Operators and suppliers will need extraordinary agility and flexibility, according to Bruce Reinstein & Tim Hand, partners at Kinetic12 Consulting.
In their Restaurant of the Future 6.0 report (2021), they predict a changing consumer landscape which has made operators reprioritise their needs. Moving up the list are: off-site delivery - slimming down menus and ingredients to simplify the operation, improving labour productivity, and driving new streams of revenue.
Quick Service Restaurants (QSR) operators tend to rely heavily on suppliers for innovation. From idea generation to ingredient formulation, packaging and food safety, they can be critical partners at various stages.
Research by Ottenbacher & Harrington (2009), found that QSR suppliers were playing a more significant role than previous studies had found and that they were critical to the overall success of new product development in particular.
Previous studies on food innovation did not find the amount of outsourcing done by QSR in this study. The relationship was such that it could be viewed as a strategic alliance. Operators’ innovation projects benefit from the alliance with lower food costs, reduced R&D expenses, faster development time and better product quality (Ottenbacher & Harrington, 2009).
Providing a customer-centric service is going to require flexibility and strong partnerships to successfully innovate in current conditions.
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Collaborative innovation is a useful concept at this time.
Collaborative innovation is defined as ‘knowledge or products created cooperatively by members of a virtual team, bringing together various individuals and enterprises with complementary ideas, knowledge and skills’ (Encyclopaedia of E-Commerce Development, Implementation, and Management 2016).
Writing about collaborative innovation, Sam Jenks (kodiakrating, 2018), offers four guidelines for success. His final point is most relevant here.
Putting Trust in Supplier Competencies
He asserts that suppliers are experts in their fields, and, most likely, have a portfolio of clients. By communicating with key suppliers, they can be encouraged to create supplier-enabled innovation.
Jenks (2018) offers an example. If a supplier is doing a production run and sees an opportunity to cut costs, innovate within materials, create a complementary/new product, or something similar, their exploration of the innovation can be encouraged. This is the true essence of collaborative innovation with suppliers; creating opportunities for mutual gain and added topline value. Having close relationships with key suppliers puts operators in line to be co-innovators, rather than the supplier choosing another partner company.
Jenks (2018) does add one cautionary note - make sure, ‘… an IP protection process is in place, and that trust is established that a successful innovation will result in equitable and timely benefits. Preferred customer status may be accomplished through balanced and equitable approaches to intellectual property ownership‘ (Monczka et al. 2010).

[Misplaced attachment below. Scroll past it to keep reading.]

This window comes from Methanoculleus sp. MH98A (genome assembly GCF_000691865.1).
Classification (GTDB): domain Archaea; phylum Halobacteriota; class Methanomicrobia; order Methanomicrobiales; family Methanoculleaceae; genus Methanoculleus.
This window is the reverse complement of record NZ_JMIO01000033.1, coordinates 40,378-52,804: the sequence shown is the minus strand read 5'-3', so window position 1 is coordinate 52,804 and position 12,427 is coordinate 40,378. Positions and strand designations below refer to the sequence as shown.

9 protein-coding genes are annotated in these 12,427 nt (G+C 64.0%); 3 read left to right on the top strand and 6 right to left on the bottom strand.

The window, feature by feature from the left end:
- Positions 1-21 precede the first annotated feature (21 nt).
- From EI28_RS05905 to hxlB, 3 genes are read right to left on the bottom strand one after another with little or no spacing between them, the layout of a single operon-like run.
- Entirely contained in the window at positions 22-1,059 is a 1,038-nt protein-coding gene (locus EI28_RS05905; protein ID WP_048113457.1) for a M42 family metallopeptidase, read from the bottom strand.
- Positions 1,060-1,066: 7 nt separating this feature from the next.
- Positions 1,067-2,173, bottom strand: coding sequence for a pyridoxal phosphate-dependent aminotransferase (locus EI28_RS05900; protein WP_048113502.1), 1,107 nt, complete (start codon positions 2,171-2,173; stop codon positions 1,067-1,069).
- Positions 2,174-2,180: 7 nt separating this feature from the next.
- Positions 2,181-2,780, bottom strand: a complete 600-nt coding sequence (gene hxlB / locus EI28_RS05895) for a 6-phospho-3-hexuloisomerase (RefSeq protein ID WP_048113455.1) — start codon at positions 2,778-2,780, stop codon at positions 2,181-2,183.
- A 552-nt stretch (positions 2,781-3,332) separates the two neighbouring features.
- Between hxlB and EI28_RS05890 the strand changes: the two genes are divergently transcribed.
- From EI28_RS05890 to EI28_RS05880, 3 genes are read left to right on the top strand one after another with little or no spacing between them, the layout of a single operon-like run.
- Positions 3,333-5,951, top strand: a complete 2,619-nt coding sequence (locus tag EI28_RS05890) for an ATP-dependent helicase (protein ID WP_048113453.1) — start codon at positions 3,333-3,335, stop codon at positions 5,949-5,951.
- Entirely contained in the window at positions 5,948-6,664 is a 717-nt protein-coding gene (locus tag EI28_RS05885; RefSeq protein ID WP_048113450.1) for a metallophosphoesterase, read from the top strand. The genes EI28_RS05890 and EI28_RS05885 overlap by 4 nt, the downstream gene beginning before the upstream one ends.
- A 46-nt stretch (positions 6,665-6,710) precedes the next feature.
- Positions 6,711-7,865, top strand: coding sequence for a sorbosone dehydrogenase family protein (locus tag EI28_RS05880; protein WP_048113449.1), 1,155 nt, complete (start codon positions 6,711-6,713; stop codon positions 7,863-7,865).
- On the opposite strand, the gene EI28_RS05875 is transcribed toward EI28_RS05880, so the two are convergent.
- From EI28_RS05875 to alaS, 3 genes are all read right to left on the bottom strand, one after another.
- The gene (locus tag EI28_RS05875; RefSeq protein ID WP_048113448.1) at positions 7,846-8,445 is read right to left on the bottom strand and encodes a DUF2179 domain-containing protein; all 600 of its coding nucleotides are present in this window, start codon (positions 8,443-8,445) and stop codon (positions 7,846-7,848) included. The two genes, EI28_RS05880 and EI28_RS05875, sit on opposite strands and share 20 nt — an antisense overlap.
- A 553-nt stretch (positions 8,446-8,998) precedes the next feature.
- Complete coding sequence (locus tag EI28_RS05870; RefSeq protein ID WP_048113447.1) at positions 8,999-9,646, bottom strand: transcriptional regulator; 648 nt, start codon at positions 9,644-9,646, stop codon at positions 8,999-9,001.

Radical innovation, partners required
KFC has invested millions in R&D to offer an alternative to chicken or beef (orquest, 2020).
Firstly, by signing a partnership agreement with Beyond Meat to launch a plant-based version of its fried chicken in selected restaurants in Los Angeles, Orange County and San Diego. And secondly, by developing in Russia the world’s first lab-produced chicken nuggets, partnered with 3D Bioprinting Solutions.
To create a healthier product, KFC is trying to make its lab-produced chicken nuggets as similar as possible in taste and appearance to the original KFC product (orquest, 2020).
KFC is not the only firm to adopt the ‘no-meat’ experience. Burger King also sells the plant-based Rebel Whopper and just launched in USA the Impossible Croissan’wich, a breakfast sandwich. Even Starbucks launched its own Impossible Breakfast Sandwich in June (orquest, 2020).
All innovations need not be as radical as those mentioned above. The potential value of working with suppliers can be rewarding on a much smaller scale.
Ottenbacher & Harrington’s study (2009) found that QSR leaned heavily on suppliers for their culinary expertise. An operator told them that, for example, ‘when we want to develop a new salad, we ask our suppliers for support. Depending on the relationship with the supplier, sometimes we hand over the idea or part of the concept to suppliers and then they come up with items that are appropriate for us and then combine them with our existing ingredients’.
By leveraging their strategic supplier partnerships, this study found that QSR firms increased product quality, reduced total end product costs (balancing food cost with direct labour cost), utilised external knowledge and creativity, and increased consistency (Ottenbacher & Harrington, 2009).
Innovation needs to be built in to businesses operating in the current environment, allowing them to adapt quickly and sustainably to changes. By forming collaborative relationships with suppliers, operators can implement more valuable, consistent solutions.